While Bruce’s racing results diminished during that period, Bruce other impact on the racing scene during that time, serving as Vice President of the Fox Valley Wheelmen bicycle club, and founding, promoting and designing T-shirts for the Wisconsin Milk Race stage race. The Milk Race started off ambitiously enough with three stages in three cities over two days. Within a few years, it soon grew to the point where it needed full-time, year-round attention, so Bruce persuaded a non-profit group supporting developmentally disabled adults to take over the promotion. Under that group’s full-time efforts, the event grew to a nine-city, nine-day event sponsored by Lowenbrau and Pepsi. It drew such notables of the day as Greg Lemond (still a Junior, crushing the Category I-II fields), Davis Phinney, Connie Carpenter, Andy Hampsten, Ron Keiffel, Greg Demgen, Eric and Beth Heiden, Tom Schuler, Andrzej Bek, and Bob Mionske. The event even attracted the Norwegian National Team, which was looking for a substitute for the boycotted 1980 Moscow Olympics. The venues ultimately were merged into Milwaukee SuperWeek , which then grew from one to two weeks of racing.
At about that same time, Bruce also served as the Midwest Correspondent and occasional cartoonist for the now-defunct Competitive Cycling magazine. Bruce covered the snowy 1977 cyclo-cross national championships in Milwaukee, interviewing competitor Gary Fisher, then in his mid-twenties, who was in the process of inventing the sport that would become known as mountain biking. Interestingly, there was a controversy at that event because a Junior rider wanted to ride a BMX bike in the cyclocross race; the officials couldn’t find a rule clearly banning twenty-inch wheels, so they just deflated the kid’s tires so he couldn’t start.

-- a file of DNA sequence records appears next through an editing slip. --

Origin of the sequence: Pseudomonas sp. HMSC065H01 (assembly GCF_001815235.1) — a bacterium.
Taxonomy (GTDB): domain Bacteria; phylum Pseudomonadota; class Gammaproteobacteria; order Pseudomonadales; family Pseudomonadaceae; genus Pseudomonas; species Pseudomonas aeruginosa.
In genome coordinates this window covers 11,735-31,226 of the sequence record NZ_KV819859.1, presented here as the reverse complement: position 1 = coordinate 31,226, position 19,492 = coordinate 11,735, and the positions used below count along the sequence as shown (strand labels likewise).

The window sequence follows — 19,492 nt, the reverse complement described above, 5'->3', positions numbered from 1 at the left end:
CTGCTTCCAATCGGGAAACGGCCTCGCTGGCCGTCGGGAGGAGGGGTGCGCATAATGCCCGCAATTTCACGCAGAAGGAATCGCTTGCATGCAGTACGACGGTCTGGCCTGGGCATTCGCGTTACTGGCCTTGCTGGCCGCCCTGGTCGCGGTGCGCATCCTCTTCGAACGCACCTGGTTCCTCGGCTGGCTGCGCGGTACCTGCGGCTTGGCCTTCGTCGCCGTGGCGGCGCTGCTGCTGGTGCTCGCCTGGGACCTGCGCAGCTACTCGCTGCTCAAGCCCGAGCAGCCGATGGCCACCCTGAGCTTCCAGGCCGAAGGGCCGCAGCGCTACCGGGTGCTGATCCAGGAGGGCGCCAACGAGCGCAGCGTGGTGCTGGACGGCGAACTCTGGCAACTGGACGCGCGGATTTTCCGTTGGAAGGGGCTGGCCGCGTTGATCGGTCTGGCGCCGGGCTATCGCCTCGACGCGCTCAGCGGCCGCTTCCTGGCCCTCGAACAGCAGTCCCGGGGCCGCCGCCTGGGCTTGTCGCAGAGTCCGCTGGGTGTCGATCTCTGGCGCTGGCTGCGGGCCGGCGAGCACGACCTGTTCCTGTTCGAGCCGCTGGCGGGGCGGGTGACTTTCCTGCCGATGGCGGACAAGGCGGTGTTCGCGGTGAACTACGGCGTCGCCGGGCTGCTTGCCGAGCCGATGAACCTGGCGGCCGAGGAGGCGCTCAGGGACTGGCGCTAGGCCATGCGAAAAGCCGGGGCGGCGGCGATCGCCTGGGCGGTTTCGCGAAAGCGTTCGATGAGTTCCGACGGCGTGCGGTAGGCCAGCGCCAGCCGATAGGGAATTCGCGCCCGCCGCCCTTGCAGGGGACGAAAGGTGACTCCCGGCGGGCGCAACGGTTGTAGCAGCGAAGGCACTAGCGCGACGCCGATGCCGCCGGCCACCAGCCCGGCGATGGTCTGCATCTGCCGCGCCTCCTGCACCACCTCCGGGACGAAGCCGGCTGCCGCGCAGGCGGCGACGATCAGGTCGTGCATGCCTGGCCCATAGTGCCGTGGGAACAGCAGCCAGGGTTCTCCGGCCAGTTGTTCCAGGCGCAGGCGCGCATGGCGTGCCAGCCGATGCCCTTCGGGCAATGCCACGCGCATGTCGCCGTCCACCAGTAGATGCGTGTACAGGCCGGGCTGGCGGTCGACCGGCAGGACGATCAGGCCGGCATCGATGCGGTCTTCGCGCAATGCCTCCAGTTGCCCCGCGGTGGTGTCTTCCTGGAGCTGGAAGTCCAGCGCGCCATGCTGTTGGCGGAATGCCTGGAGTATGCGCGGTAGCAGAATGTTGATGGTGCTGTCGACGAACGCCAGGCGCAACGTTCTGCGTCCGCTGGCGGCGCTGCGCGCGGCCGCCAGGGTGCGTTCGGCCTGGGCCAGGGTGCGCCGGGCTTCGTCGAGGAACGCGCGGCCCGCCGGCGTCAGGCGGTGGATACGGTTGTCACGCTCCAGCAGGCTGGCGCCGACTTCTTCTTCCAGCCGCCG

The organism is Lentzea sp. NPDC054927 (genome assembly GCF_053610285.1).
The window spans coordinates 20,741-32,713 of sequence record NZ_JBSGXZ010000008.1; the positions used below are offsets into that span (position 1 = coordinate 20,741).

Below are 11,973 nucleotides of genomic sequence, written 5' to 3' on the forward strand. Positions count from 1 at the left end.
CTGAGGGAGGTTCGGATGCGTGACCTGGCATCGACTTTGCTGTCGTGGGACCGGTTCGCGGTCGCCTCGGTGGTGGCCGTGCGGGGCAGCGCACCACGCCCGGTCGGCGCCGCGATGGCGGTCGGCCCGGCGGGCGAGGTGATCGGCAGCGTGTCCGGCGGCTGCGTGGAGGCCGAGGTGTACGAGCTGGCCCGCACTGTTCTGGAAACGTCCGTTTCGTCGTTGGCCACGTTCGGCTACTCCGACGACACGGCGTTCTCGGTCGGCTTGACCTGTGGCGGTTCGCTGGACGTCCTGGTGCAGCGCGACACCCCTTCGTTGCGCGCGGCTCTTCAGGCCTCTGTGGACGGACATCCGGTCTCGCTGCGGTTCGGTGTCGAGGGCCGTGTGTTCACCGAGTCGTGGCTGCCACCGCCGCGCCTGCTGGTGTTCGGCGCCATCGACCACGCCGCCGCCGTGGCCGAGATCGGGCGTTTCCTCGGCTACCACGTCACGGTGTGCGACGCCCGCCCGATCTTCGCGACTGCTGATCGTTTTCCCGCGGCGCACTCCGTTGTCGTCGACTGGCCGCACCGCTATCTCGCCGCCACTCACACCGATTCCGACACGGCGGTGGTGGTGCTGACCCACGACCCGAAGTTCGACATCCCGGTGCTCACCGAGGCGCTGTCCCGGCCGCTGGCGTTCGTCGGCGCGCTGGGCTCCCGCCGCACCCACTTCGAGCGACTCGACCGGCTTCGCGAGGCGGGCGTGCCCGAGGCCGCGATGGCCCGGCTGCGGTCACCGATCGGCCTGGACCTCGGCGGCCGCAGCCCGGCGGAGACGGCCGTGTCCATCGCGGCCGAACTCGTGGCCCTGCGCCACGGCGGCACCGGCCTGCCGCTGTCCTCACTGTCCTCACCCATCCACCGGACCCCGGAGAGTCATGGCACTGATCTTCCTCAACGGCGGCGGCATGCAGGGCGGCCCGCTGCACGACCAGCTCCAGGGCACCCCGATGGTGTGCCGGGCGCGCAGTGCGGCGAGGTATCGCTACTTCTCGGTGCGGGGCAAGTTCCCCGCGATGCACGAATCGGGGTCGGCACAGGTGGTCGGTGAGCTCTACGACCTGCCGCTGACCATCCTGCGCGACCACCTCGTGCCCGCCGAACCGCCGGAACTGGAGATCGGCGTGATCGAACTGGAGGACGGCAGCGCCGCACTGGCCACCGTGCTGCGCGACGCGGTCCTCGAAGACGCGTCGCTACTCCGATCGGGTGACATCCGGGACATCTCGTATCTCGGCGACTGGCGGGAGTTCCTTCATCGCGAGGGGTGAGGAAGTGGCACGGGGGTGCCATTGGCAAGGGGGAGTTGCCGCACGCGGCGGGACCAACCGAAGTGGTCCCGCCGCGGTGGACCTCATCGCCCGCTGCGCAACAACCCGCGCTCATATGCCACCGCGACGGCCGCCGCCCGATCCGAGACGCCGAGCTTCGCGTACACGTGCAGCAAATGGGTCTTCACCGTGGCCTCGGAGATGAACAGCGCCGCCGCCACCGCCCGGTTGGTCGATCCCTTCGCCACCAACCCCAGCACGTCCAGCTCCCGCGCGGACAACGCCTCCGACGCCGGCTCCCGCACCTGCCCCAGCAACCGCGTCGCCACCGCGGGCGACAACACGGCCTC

In 1980, the season before he started law school, Bruce again found his winning ways, winning several other Category III races, finishing fifth overall in the Category III division of the Lowenbrau-Pepsi stage race (the second highest finish by an American), and winning a field sprint in a Category I-II race at Super Week, going head-to-head with the rider who was then the National Prestige Champion.
After a lighter racing schedule working around law school, but still including at least three victories that he can recall, Bruce came to Washington. His first race in the region was a training race in Ashburn where, because he was an unknown quantity locally, he was not allowed to race in the A race. To make a point, he won the B race. Not long after, he showed his good judgment by joining NCVC.
Racing with NCVC in the Mid-Atlantic’s very competitive Category 3 and Masters racing scene, Bruce began to really explore and understand his gift for sprinting. For example, Bruce noticed at the finish of a Category 3 road race in Howard County, Maryland that everyone at the front of the field seemed to be sprinting as fast they could, when he had not really started his sprint yet. He then did a real sprint, and effectively won in a solo breakaway over the last 200 meters or so. Another revealing experience was the finish of an early spring race in Charles City County, Virginia in 1990. Racing in the Masters category, Bruce had fallen off the back several times, was starting to cramp, and was hanging onto the field over the last wet, cold lap only because his teammate, Reeves Taylor, kept yelling at him not to drop. Despite seeming to be almost unable turn over his pedals, Bruce stood up and crushed the rest of the field with a strong finishing kick, easily winning the long, windy field sprint for third place (Rob Lea and Bill Ford had escaped with a few kilometers to go).